Tuesday, August 26, 2014

Backers of Prop L Look to Connect to Transit Riders, Pedestrians and Cyclists

Now that the people of "Restore Car Dominated Balance" have Proposition L on the ballot, they're looking for support from the people they are trying to marginalize.  Paul Aster, backer of Prop L said, "when we looked at the demographics we realized that the amount of people who solely drive isn't large enough to pass this through.  We need to connect to the other half of the city that doesn't drive a personal vehicle.  We want to relate to them and show that our wants and needs really aren't all that different."
"See, our concerns are not all that different"
Proposition L supporters want to make sure citizens understand how difficult it can be to sit in a vehicle and drive from point A to B in the least amount of time possible.  "We want to make sure someone in a bus realized that we're only parked in their bus stop because of bad city policy, somehow.  We want pedestrians to think twice when the crosswalk is blocked or we blew through a red light. Maybe it was due to a newly added bike lane, or some pedestrian safety initiative?  It certainly wasn't OUR fault."  Prop L supporters want everyone to put themselves in the lead shoes of drivers and contemplate the sheer horror of being unable to find a super convenient free parking space out of the 441,541 spaces available in SF.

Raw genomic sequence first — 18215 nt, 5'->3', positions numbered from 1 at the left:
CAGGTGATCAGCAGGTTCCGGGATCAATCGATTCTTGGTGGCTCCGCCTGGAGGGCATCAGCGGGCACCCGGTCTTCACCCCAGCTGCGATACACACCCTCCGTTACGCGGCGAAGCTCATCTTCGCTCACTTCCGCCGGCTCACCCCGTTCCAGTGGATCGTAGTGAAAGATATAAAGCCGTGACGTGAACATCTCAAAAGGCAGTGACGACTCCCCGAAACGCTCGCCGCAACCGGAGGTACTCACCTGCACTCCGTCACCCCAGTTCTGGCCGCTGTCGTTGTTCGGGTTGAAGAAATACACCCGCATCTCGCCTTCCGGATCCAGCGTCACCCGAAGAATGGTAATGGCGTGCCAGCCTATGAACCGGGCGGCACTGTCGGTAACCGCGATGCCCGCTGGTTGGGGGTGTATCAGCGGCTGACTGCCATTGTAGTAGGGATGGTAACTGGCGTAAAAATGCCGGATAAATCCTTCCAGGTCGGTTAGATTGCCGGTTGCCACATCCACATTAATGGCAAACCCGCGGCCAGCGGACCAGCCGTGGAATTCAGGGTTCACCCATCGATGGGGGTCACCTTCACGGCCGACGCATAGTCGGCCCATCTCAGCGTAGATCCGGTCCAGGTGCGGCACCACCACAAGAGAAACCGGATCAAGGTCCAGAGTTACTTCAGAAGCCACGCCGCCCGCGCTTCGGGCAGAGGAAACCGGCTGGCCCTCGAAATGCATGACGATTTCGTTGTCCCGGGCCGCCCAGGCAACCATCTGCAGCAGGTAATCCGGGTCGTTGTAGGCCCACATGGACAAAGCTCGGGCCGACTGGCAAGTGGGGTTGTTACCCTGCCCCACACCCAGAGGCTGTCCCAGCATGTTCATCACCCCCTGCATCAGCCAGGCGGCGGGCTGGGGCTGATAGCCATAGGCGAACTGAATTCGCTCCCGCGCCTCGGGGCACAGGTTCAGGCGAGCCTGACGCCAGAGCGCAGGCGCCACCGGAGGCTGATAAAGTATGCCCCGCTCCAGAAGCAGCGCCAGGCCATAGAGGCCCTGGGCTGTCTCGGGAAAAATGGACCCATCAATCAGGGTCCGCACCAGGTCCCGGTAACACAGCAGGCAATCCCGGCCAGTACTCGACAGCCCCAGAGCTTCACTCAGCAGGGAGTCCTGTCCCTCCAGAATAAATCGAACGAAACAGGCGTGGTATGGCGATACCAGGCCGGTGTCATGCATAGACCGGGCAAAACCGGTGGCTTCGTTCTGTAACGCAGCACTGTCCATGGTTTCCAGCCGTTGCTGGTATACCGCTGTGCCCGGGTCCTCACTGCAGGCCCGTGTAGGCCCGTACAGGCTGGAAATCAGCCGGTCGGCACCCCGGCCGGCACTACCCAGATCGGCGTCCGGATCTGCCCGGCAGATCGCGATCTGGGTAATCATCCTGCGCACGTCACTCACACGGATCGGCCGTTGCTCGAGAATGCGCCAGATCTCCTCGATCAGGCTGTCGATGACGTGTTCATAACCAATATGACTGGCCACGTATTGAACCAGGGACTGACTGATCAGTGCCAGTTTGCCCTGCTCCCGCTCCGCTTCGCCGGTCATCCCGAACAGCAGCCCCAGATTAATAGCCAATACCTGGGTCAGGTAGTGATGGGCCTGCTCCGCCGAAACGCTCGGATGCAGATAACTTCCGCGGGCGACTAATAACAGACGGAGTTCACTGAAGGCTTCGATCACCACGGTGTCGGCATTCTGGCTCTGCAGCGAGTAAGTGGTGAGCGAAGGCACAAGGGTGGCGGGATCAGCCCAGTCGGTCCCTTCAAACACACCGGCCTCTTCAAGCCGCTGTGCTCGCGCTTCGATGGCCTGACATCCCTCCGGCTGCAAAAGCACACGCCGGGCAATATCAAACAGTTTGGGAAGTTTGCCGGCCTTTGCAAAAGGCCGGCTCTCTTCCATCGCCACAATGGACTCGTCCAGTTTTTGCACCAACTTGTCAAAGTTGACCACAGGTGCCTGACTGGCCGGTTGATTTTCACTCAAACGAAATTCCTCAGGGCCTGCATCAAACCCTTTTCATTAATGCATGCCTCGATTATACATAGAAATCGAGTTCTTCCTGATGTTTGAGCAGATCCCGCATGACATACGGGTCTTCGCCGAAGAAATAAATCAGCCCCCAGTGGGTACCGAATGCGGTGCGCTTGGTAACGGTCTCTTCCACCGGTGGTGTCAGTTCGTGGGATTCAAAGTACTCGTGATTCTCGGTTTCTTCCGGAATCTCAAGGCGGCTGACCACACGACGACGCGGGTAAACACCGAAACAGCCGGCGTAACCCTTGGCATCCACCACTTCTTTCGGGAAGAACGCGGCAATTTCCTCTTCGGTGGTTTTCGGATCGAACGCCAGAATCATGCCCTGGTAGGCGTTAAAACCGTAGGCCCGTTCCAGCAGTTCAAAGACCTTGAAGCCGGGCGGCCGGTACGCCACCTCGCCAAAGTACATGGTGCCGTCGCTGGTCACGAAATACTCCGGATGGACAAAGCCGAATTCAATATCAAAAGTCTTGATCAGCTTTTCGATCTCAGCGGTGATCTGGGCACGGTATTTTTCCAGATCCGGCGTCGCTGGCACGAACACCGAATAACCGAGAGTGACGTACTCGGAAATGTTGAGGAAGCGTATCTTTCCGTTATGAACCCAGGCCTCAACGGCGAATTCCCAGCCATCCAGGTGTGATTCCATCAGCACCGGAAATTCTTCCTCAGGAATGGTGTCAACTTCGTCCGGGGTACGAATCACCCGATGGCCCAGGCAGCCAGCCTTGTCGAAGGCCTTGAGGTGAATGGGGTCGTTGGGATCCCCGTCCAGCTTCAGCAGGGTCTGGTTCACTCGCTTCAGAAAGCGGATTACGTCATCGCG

Save these "Car Buffets" (Van Ness - Left, Masonic - Right) are perfect examples of balanced street-freeways 
Proposition L supporters also want to highlight some of San Francisco's wonderful "Car Buffets" that work amazingly well for drivers who can't handle excruciatingly slow speeds of 25 miles an hour.  Paul said, "These 'Car Buffets' are perfectly safe when pedestrians are in constant fear of bodily injury."  And while it's pretty clear that speeding doesn't save much time at all, Paul says that doesn't mean drivers shouldn't feel the satisfaction of getting somewhere faster.  "Some people feel the satisfaction of cycling to and from work, or carrying a load of groceries home from the store.  Drivers only feel this satisfaction when they're ripping through a neighborhood to get home just in time before The Big Bang Theory starts."

Prop L to make "San Francisco's streets safe and inclusive for EVERYONE".
Photo: Bryan Goebel
Paul concluded, "Once public transit riders, cyclists and pedestrians see that we're just another sharp, wildly spinning cog in the SF transportation machine, they'll be more receptive to this car dominated balance proposition."


  1. oh those poor motorists and their plight

  2. What's wrong with any of these???

    prohibit the city from:[1]
    charging parking meter fees on Sundays;
    charging parking meter fees on holidays;
    charging parking meter fees outside the hours of 9 a.m. to 6 p.m.;
    putting new meters in neighborhoods without consent from the affected residents and businesses; and
    increasing parking garage, meter or ticket rates for at least five years, with increases tied to the CPI after that.